It is well-known that the brain affects the psyche, but the gut also plays an important role, one which is much more significant than long assumed. This was a new and revolutionary discovery.
Whether or not they hugged each other with joy is simply an assumption: the neurologists and gastro-intestinal specialists would certainly have had good reason to do so when they were able to prove several years ago that the gut and brain are closely connected with each other – much more closely than long thought. How exactly and why the two organs affect each other has not yet been determined. However, it is clear that with this result, the researchers have laid an important foundation for the future.
The finding on the gut-brain connection is a revolution, also for psychiatric research. This is because for a long time, the basic sentiment was that everything is controlled by the brain. All unclear medical complaints in the human body were attributed to a conflict in the mind. “For a long time, the gut was misunderstood as being a hard-working servant of the digestive tract and an annoying alarm system for mental conflicts,” says the psychiatrist, Gregor Hasler. He adds that more recent studies have now debunked this theory. He states that the result of the investigation showed that the flow of information from the gut to the brain is actually even greater than vice versa.
In order to better understand the connection between the two organs, it is worth having a look inside the gut. Its specifications are certainly nothing to sneeze at: as the largest organ in the human body, it has a huge surface area of about 300 to 500 square metres, making it bigger than a basketball court. The reason for this incredible area is the countless tiny folds and villi in the intestinal wall. Just as impressive but considerably more relevant are its inhabitants. “More bacteria, viruses and fungi live on a single square centimetre than the total number of humans on Earth,” says Hasler. The sum of all these inhabitants is the intestinal flora. This also includes all unpleasant inhabitants which produce toxic substances and thus cause diarrhoea and stomach complaints, for example. However, the majority of intestinal bacteria are hard workers. With their permanent deployment, they are part of our immune system and protect our body against illnesses.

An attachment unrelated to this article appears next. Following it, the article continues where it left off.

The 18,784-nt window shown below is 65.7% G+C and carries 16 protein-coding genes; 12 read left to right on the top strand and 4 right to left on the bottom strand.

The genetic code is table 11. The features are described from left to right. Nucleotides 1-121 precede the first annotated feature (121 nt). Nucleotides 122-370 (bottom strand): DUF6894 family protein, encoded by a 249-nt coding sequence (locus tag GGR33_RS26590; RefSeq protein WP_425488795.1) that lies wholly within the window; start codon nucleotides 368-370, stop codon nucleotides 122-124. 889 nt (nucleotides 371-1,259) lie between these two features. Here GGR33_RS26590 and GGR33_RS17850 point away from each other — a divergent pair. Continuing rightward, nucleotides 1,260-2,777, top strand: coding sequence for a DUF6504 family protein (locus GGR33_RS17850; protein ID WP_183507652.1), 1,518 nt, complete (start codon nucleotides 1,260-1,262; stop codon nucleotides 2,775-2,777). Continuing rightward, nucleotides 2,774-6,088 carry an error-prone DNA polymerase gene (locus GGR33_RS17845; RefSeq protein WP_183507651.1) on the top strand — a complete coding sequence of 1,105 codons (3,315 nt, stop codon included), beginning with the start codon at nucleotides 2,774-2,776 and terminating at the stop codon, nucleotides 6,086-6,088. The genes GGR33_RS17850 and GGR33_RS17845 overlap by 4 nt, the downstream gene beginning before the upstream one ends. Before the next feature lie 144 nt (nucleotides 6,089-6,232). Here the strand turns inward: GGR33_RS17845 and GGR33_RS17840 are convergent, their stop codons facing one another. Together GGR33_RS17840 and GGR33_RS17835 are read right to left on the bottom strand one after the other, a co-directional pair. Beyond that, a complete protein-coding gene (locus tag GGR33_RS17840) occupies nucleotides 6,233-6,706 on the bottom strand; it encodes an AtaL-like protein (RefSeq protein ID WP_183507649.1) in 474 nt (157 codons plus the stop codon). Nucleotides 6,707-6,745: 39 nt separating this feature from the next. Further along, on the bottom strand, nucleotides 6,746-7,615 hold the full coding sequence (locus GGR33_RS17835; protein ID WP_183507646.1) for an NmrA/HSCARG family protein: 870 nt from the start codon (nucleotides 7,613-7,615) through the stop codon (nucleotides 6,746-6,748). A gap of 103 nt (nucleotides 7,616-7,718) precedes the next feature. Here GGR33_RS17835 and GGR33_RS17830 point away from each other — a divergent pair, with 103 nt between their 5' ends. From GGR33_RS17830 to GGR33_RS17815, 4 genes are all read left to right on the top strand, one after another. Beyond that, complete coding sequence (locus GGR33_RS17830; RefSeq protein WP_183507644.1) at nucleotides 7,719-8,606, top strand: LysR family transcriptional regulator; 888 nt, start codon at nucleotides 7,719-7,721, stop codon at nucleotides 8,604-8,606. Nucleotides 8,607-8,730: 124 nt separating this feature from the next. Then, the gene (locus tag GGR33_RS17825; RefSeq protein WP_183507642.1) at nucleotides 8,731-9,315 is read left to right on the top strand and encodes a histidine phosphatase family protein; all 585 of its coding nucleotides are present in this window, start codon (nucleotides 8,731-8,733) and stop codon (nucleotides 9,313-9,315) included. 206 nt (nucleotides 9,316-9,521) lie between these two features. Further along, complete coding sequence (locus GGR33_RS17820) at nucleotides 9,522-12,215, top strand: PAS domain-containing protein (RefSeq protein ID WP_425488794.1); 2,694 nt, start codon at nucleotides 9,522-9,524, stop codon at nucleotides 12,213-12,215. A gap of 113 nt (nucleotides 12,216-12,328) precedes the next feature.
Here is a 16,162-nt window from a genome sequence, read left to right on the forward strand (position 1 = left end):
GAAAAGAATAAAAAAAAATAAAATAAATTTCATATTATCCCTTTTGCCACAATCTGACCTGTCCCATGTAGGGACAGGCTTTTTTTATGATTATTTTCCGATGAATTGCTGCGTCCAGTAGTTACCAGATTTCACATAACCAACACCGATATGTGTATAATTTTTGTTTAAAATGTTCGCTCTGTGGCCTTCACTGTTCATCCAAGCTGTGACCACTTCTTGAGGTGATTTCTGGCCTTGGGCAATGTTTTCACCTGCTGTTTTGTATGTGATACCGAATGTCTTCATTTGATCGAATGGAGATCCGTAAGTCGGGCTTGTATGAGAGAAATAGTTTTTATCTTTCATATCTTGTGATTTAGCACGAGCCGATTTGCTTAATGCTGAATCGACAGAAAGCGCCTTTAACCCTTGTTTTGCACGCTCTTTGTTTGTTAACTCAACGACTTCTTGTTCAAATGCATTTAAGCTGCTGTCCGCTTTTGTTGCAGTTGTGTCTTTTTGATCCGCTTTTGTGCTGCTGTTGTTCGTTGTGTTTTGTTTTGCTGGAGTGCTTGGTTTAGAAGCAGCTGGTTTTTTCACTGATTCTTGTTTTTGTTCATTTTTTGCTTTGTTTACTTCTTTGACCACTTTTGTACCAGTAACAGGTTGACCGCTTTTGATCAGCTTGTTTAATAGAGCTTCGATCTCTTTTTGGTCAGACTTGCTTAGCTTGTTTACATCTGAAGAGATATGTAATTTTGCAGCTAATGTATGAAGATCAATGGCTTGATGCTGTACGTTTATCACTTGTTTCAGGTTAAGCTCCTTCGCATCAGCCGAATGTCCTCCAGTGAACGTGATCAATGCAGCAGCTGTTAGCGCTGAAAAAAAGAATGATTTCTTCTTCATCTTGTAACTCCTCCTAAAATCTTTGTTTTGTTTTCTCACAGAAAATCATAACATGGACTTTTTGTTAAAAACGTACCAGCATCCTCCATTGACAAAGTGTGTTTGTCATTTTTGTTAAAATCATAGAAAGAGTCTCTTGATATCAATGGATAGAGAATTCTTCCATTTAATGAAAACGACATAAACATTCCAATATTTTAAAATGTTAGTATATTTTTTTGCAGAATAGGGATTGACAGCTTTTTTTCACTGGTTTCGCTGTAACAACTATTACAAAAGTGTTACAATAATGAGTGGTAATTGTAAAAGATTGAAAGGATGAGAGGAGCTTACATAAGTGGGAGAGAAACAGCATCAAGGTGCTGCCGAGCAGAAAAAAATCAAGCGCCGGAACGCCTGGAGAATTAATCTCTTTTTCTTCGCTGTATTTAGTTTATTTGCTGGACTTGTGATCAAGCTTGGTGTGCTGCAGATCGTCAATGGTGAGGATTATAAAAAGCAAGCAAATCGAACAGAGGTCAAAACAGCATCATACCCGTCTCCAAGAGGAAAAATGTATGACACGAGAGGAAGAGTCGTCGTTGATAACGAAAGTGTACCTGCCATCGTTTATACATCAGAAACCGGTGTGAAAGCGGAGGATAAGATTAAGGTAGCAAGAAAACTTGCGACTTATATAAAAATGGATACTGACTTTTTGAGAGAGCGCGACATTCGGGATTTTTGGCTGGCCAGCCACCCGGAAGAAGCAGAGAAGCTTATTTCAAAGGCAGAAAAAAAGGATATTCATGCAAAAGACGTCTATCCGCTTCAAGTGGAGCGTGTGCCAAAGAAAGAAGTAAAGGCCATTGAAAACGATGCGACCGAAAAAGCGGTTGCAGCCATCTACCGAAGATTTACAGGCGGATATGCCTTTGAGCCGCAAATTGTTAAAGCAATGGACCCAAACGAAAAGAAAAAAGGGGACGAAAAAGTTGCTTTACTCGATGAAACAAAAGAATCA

The principle of coexistence applies in the intestinal flora. Certain unpleasant inhabitants are tolerated. However, if their numbers get out of hand, problems start which can ultimately affect the immune system, but this also already manifests itself when our good bacteria go on strike. This happens, for example, after a big fatty meal when they make us feel tired and lacking in concentration. The information concerning the striking bacteria travels from the gut to the brain. Both organs exchange lots of information with each other, largely communicating via nerves, hormones and inflammatory substances. The latter are so-called cytokines. Research refers to a gut-brain axis.
Hormones are an important component of this gut-brain axis, particularly where our mental state is concerned. More recent studies have shown that we have our gut to thank for 95 per cent of the happiness hormone serotonin and not our brain. If this production is disturbed, this results in sleep problems, anxiety or depressive moods. So the greater the damage to the intestinal flora, the more mental well-being can suffer from it. Accordingly, our eating habits could play an important role where our psyche is concerned. According to Hasler, an initial study has proven that a Mediterranean diet could produce an antidepressant effect, especially in people whose diet centres around fast food.
“It is certain that there is an impact on the psyche,” emphasises Hasler. He says that further research results are required in order to determine how great it actually is. One of the biggest challenges in this respect involves finding out what came first. For instance, based on the example of depression: what caused it? The disturbed intestinal flora or the depression itself which has a negative impact on the gut?
Another hot topic in psychiatric research is how important the gut-brain axis could be for other treatments. In addition to treating depression, scientists see great potential for alleviating illnesses like autism, attention deficit hyperactivity disorder (ADHD) or dementia. According to Hasler, researchers have made surprisingly great progress in this area in recent years. So it is quite possible that the next breakthrough will already be announced soon.
“I have been occupying myself with the gut ever since I hit puberty,” says Gregor Hasler. He also reports on memories like this one in his book entitled “Die Darm-Hirn-Connection” (The Gut-Brain Connection), which was published in 2019. He says he has first-hand experience of intestinal problems. All the melancholic moods and romantic ecstasy which he felt were accompanied by cramps, flatulence and other stomach problems. Haslers moods disappeared over time, not least because his suffering became his vocation. Hasler now works as a Professor of Psychiatry at the University of Fribourg and is optimistic where his area of research is concerned: “We can prepare ourselves for an exciting time in which the gut and brain will be closer to each other than ever before.”
Find out more about the connection between the gut and the brain in the book written by the psychiatrist, Gregor Hasler (in German only).